Monday, August 31, 2009

Waiting for Shorebirds

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I went over to Paul Rushing Park on Sunday morning in hopes of seeing shorebirds, which are currently migrating south. As usual, there was a good variety of larger wading birds - including five Roseate Spoonbills - but only a few shorebirds: Dowitchers, Yellowlegs, Sanderlings, Black-necked Stilts and Willets.



The most numerous birds were Killdeer, of which there must have been 60+. The sports fields had Horned Larks but they again proved impossible to photograph.

I drove home via Kleb Woods, passing half-a-dozen perched Red-tailed Hawks along the way. I was hoping to see hummingbirds at Kleb but I didn't see any! There were plenty in our yards when I got home, though.



Most of our hummers were having to make do with the backyard feeder because the one in the front yard had been taken over by some of our many House Finches. They really love that sugarwater!

Wednesday, August 26, 2009

Sunday, August 23, 2009

Not looking their best

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It was cool (for August in Texas) yesterday morning and I was able to enjoy sitting in our front yard for while.


Our feeders were drawing in quite a few Northern Cardinals, including juveniles and females. There were several males, too. The latter are molting at present and so they're not looking their best.


Female Ruby-throated Hummingbirds repeatedly tried to reach the feeder only to be chased away by a very territorial male. He lurks up in our mulberry tree and then swoops down to chase away intruders.


In the afternoon, as the temperatures again reached 98F/37C, most of the hummingbird activity moved to our back yard. All the rushing around in the heat clearly got too much for one female, who had to rest on our fence to catch her breath and cool down a little.


Saturday, August 22, 2009

Not Hummingbirds

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I've been trying without success to get better photos of the hummingbirds that are currently busy fighting over our feeders. One problem I'm having is that our House Finches keep taking over the hummingbird
feeders. I guess they love that sugar water, too.



Thursday, August 20, 2009

Test Your Bird ID Skills

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If you live in southeast Texas, you should be able to identify the birds in this quiz. If you live elsewhere, here's your chance to learn about some of our most common yardbirds.

The video window below contains 10 clips of 8 bird species which visit our feeders. Watch the clips and see how many of these 8 common yard birds you can identify.


video


Before you check your answers, here's a question: Bearing in mind where we live, which one of the species is different from the others and why?



The answers are given below.



video

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The species that is different is the American Goldfinch. All the other species are resident here; the Goldfinch visits only in the winter.

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Wednesday, August 19, 2009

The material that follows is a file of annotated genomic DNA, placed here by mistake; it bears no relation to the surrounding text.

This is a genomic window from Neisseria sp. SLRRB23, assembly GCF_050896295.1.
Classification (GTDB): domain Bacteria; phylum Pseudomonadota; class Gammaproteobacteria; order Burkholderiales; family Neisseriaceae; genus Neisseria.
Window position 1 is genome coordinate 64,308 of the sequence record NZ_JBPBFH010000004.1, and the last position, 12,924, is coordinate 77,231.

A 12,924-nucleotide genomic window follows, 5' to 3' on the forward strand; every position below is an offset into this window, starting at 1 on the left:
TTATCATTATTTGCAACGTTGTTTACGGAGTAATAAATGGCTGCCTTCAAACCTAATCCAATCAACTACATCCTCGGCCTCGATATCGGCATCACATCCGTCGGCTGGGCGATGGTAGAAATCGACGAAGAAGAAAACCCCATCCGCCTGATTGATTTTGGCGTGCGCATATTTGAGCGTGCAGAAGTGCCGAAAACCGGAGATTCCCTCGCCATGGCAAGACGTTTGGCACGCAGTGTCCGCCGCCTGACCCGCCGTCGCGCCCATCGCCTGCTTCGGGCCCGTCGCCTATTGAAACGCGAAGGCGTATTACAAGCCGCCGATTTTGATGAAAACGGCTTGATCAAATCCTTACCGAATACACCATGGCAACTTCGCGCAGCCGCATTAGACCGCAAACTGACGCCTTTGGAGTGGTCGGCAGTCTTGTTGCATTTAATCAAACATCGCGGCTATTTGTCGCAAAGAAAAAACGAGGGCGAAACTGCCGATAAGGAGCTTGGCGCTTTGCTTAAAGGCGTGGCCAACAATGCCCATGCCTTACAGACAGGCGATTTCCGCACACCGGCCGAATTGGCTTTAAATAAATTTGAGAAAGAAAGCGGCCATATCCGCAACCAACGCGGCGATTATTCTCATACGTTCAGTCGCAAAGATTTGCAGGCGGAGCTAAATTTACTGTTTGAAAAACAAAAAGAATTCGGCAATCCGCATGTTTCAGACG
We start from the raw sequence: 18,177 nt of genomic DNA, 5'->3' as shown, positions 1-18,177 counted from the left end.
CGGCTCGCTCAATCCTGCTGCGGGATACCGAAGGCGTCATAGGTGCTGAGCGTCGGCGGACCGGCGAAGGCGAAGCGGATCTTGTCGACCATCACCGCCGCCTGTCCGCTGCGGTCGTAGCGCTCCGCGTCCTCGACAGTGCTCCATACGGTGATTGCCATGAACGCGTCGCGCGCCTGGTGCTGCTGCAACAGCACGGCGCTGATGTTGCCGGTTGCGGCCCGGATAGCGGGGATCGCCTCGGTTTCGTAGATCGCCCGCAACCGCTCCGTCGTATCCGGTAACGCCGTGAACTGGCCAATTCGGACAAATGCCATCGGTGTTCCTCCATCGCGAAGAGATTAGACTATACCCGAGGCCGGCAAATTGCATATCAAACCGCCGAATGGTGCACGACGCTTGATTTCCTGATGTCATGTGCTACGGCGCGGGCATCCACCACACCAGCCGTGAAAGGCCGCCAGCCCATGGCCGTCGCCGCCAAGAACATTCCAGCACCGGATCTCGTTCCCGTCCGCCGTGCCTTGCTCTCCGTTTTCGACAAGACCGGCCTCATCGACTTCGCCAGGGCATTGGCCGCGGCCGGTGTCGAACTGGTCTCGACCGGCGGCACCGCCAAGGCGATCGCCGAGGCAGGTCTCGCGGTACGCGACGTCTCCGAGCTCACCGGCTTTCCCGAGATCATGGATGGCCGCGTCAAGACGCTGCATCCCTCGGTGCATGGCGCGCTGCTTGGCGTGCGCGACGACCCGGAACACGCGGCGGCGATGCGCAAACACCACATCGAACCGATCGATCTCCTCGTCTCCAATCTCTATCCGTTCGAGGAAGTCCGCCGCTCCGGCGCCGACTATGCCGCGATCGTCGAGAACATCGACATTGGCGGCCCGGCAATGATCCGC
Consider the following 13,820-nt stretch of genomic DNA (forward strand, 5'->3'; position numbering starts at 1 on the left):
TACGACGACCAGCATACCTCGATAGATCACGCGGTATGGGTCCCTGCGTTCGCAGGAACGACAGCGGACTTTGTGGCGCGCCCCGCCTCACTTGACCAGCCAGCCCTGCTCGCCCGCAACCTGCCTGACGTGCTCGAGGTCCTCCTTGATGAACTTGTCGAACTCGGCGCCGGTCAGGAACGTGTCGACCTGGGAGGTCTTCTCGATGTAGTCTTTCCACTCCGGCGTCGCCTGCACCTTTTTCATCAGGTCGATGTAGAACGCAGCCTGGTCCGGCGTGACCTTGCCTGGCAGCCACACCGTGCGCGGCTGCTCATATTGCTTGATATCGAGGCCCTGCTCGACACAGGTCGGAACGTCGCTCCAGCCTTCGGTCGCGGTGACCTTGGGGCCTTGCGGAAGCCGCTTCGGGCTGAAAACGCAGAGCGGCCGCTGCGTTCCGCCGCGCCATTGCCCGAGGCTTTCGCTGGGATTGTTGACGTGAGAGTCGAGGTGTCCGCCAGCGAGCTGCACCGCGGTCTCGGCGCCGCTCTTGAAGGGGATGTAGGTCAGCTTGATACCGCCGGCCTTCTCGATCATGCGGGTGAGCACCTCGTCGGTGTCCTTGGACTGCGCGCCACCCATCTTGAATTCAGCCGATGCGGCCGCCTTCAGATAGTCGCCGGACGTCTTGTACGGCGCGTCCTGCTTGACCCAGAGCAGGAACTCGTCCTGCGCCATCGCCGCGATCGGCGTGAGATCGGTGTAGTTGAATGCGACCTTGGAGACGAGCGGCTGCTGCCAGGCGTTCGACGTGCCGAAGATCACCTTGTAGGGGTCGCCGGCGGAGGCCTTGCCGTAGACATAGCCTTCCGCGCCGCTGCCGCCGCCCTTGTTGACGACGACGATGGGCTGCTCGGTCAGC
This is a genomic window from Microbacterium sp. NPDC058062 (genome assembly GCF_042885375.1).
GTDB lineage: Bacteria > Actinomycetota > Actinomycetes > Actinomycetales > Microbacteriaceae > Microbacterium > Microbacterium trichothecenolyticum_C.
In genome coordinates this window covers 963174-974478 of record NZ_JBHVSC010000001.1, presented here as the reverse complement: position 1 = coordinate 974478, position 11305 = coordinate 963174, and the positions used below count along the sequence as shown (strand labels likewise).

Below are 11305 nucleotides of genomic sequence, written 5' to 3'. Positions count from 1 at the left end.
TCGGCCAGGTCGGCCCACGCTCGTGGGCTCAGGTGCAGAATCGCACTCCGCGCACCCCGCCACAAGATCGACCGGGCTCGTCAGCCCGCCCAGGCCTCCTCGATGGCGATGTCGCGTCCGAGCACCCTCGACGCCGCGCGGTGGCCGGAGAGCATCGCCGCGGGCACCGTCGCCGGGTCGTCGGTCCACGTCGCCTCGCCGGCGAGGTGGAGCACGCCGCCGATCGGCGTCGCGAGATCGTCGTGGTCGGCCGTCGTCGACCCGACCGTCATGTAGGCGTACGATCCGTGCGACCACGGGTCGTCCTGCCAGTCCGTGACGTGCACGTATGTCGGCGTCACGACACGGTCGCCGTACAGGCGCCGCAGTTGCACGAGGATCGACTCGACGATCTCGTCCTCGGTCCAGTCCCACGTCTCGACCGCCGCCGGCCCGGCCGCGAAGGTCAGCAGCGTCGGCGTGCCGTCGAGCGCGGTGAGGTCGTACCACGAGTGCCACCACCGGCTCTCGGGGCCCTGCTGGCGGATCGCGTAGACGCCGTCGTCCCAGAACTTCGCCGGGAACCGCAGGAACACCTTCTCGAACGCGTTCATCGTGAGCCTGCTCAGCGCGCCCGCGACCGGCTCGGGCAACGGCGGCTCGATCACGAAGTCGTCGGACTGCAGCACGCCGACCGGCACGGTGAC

Monday, August 17, 2009

Morning in our Yards

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I spent yesterday morning in our yards
and there was a lot going on there.

In the back yard, a male Ruby-throated Hummingbird was determinedly defending the feeder - and a nearby Turk's Cap plant - from several three females. He would lurk in the tree above the feeder and swoop down aggressively every time a female moved in to feed. The only time any of the females managed to feed was when he was occupied chasing another female away.

This female almost got to drink

This female snuck in to feed on the Turk's Cap

Meanwhile, the rest of the yard was busy with bugs. Bumblebees were constantly visiting flowers while digger bees were making nest holes in the dirt. Gulf Fritillary butterflies were laying eggs on one of our Passion Fruit vines, too.

The front yard was attracting plenty of birds. The suet fe
eder was largely monopolised by a Downy Woodpecker and a Northern Mockingbird, although a young female Northern Cardinal also managed to eat from it occasionally. The seed feeders drew in a constant succession of adult and young House Finches and Northern Cardinals. Several White-winged Doves tried to cope with the feeders but eventually settled for eating the seeds that had fallen onto the lawn.

The most active bird was a Carolina Wren. I just love the way they rummage all around the yard looking for bugs and seeds. If I didn't know better, I could think they were the inspiration for Shakespeare's line about "a snapper up of unconsidered trifles."

One of our Carolina Wrens

Yesterday's Wren started by exploring one of the flower beds, before rummaging through the leaves of our photinia. Then it started on the feeders. The suet feeder was occupied by a Downy Woodpecker but the Wren squeezed onto the feeder and had a few bites of suet alongside the Woodpecker. Then it flew down to work through the ferns at the foot of our oak before going back to check out more leaves in the photinia. After this, it was up to the round cage feeder. The latter was already occupied by a Northern Cardinal and two young House Finches but the Wren managed to muscle its way in, too. A few bites later and it was back to the photinia and then up to check out the eaves of the house before moving on to explore the hanging baskets, fence and Passion Fruit vine in our back yard. What an amazingly busy and curious little bird!

The hummingbird feeder in the front yard was quieter than the one in the back but still drew in a male and a couple of female Ruby-throated Hummingbirds. These were really jumpy but I did eventually get one
almost-in-focus photo of a female.


Saturday, August 15, 2009

Hummers are here

We have several Ruby-throated Hummingbirds in our yards at present, on their way south to Mexico. For some reason, I'm finding it really hard to photograph them. The shot below is the best I've managed so far.


Friday, August 14, 2009

Computer Problems

Boy, have I had a bad few days!